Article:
A list of people who might need a phone that sprawls as far and wide as the Infuse: Godzilla, Shaq, the Nathan's hot dog contest winner who isn't the Japanese guy, people who'd giggle every time they say, "My phone is bigger than yours."
WHY IT MATTERS
The funny thing about choices—at least when it comes to computers, smartphones and politicians—is their tendency to melt together into amorphous, indistinct blobs. In the case of phones, they congeal into hulking black slabs, a lot of them running Android. It's hard to stand out. (How many formerly epic 4.3-inch phones are there now?) Unless you're genuinely outstanding. The Infuse, at 4.5 inches, is the next logical step. The fundamental questions: Does the human race need a phone this big? How long before other phones are just as gigantic? Can a phone possibly get any bigger?
A refrain: Size matters. Samsung has accomplished a genuine feat of engineering here, divining the absolute limits of how large a phone can be before it ruptures the boundaries spacetime and the English language. You'll feel a surge of dork shame shimmy down your spine every time you pull it out in public, or press it against your face (unless you are a huge dork, live in Asgard or have a deep, unironic appreciation for things sized according to the same design principles as clown shoes). But it is usable, for a single reason: It's very, very thin. Meaning even your tiny human hand can wrap around it, if not entirely comfortably. But is 4.5 inches better than 4.3 or 4 or 3.5 inches? No, maybe, yes—in that order.
AT&T calls this a 4G phone, and while they're not quite lying with a shit-eating grin—it's on average around 5x faster on AT&T's network in NY than an iPhone 4 in spots I tested—it's terribly, terribly inconsistent. But hey, the battery life in this thing is all-day, despite powering a screen approximately the same size as the one in the Dallas Cowboys' stadium. The software is basically the same as the current Captivate on AT&T—Android 2.2, with Samsung's glommed on, oh-so-glossy TouchWiz interface.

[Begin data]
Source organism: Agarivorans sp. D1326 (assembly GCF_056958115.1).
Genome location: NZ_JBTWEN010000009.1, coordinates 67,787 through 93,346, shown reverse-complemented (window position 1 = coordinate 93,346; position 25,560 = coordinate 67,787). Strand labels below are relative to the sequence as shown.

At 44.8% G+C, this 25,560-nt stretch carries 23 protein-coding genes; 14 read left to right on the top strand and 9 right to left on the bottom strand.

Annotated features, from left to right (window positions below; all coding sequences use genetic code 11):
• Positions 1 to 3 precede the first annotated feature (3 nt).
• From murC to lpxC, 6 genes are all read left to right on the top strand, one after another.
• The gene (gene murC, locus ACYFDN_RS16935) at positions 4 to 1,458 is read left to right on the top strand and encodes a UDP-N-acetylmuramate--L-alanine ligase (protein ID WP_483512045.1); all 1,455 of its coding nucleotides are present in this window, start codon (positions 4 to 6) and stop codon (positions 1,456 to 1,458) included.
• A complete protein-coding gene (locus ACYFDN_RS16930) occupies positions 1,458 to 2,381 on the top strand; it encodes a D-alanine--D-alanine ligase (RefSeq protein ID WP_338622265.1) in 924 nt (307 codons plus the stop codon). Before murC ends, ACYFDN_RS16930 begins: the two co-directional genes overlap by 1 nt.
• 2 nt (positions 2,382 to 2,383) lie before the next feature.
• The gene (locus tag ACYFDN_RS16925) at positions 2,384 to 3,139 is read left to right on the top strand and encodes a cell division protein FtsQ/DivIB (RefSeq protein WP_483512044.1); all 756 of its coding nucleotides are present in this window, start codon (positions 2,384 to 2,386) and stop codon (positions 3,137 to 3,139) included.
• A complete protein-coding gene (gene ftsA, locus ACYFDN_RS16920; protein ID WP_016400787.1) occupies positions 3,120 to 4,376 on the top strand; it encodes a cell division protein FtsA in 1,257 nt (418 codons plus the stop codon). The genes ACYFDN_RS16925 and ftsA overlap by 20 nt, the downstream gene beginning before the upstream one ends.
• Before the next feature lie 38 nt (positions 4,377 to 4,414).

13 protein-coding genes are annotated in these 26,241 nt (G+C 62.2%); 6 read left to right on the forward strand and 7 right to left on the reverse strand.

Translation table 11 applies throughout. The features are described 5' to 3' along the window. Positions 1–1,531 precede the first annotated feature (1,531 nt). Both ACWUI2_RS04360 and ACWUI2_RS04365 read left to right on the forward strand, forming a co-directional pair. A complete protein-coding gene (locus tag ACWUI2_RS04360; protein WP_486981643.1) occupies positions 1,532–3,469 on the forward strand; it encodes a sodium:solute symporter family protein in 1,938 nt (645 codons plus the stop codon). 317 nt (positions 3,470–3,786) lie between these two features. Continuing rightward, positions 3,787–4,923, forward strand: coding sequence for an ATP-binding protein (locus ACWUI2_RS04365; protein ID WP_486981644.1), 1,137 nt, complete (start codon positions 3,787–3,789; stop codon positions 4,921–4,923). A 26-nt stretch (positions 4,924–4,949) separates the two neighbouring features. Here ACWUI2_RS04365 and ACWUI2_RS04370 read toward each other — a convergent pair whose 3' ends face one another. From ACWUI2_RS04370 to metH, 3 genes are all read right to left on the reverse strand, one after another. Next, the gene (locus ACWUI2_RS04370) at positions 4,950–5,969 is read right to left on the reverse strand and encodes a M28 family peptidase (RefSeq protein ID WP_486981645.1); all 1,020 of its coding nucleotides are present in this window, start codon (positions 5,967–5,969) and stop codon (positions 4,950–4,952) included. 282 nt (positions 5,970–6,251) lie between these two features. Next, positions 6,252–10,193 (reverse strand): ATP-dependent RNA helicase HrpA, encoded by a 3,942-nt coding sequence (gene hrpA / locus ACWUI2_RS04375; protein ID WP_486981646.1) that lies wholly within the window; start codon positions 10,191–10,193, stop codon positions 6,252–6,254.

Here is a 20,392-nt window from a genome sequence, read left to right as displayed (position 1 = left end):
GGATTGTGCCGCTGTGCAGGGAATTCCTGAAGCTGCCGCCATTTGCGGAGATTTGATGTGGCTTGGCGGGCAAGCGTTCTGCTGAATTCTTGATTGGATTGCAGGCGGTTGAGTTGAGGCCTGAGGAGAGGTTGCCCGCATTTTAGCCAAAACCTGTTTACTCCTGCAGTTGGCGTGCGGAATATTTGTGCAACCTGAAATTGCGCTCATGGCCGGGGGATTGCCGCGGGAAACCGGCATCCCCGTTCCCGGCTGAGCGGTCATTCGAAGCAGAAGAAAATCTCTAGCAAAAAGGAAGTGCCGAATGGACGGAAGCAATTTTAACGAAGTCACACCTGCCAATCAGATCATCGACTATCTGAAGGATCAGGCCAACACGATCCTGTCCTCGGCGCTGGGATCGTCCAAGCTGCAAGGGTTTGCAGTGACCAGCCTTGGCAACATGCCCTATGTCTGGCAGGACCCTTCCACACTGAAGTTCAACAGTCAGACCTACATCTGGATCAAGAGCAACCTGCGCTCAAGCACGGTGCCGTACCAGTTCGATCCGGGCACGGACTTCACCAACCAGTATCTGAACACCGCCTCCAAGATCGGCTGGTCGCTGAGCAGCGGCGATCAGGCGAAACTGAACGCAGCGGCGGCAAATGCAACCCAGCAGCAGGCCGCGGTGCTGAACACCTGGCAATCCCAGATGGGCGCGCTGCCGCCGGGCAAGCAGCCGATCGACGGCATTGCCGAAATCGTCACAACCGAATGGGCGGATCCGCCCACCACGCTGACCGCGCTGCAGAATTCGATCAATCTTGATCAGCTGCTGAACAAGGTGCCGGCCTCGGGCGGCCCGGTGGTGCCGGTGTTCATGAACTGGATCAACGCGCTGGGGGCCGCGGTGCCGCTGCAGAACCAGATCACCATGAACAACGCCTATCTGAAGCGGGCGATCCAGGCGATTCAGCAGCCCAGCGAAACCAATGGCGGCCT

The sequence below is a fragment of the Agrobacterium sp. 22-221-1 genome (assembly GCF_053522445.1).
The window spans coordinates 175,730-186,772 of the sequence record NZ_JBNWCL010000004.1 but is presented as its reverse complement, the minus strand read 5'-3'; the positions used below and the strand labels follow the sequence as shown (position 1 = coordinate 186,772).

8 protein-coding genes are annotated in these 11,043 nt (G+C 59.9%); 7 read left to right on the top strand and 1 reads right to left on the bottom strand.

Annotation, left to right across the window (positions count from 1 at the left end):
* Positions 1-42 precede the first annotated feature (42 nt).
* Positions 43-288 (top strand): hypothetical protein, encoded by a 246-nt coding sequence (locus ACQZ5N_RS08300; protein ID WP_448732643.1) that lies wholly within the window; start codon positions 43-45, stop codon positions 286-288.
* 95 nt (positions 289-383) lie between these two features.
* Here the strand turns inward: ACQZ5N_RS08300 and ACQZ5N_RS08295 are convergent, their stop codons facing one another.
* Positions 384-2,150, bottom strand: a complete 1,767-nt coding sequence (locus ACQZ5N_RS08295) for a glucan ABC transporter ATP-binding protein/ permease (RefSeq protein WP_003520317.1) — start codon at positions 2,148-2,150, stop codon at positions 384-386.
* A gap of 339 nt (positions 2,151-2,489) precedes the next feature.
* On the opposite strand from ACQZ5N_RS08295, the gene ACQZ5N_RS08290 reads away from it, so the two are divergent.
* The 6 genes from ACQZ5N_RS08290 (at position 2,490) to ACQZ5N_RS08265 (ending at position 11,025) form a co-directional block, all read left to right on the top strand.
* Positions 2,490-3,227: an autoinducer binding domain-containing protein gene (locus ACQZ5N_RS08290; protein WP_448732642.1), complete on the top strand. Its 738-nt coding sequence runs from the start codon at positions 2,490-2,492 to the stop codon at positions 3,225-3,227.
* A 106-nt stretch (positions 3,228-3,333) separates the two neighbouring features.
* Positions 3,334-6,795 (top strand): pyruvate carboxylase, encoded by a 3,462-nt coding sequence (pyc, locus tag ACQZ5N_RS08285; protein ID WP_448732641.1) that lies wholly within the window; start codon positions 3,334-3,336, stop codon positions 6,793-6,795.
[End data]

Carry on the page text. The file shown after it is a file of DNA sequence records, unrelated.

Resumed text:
Super AMOLED Plus is perhaps better than any phone screen technology out there except the retina display, even with its 800x480 pixels stretched across the wider canvass. Colors are super rich, blacks are inky, and it's usable enough in sunlight. It's fairly quick. And this is one of the better phone cameras I've seen in a while, with solid 8MP stills and pretty okay 720p video. (Also Samsung's custom software, which echoes its point-and-shoot cameras is a plus—the sole nice thing I have to say about TouchWiz).
Sorry, but there's not a single carrier or phone maker on the planet who currently makes an interface that's better than Google's for Android. They're all worse, more confusing, uglier. (The ability to install custom UIs after rooting doesn't negate this. Normal people don't root their phones, they just complain about them sucking.) Non-removable bloatware, while minimal here, is increasingly agitating on Android phones. The tradeoff Samsung made to offset the juggernautiness with lightweight plastic makes it feel cheap. More pixels would be more better, since it'd make text sharper in lots o' cases. AT&T's 4G branding, at least in NY and SF.
SHOULD I BUY IT?
Because the Infuse would be borderline generic if it weren't so massive, like a washed-up action movie star, this is one of those easy yes/no questions: Do you want a humongous phone?
Price: $199 w/ 2-year contract
Screen: 4.5-inch, 800x480 Super AMOLED Plus
Processor and RAM: 1.2GHz Hummingbird, 1GB RAM
Camera: 8-megapixel, 720p video (rear); 1.3MP, VGA (front)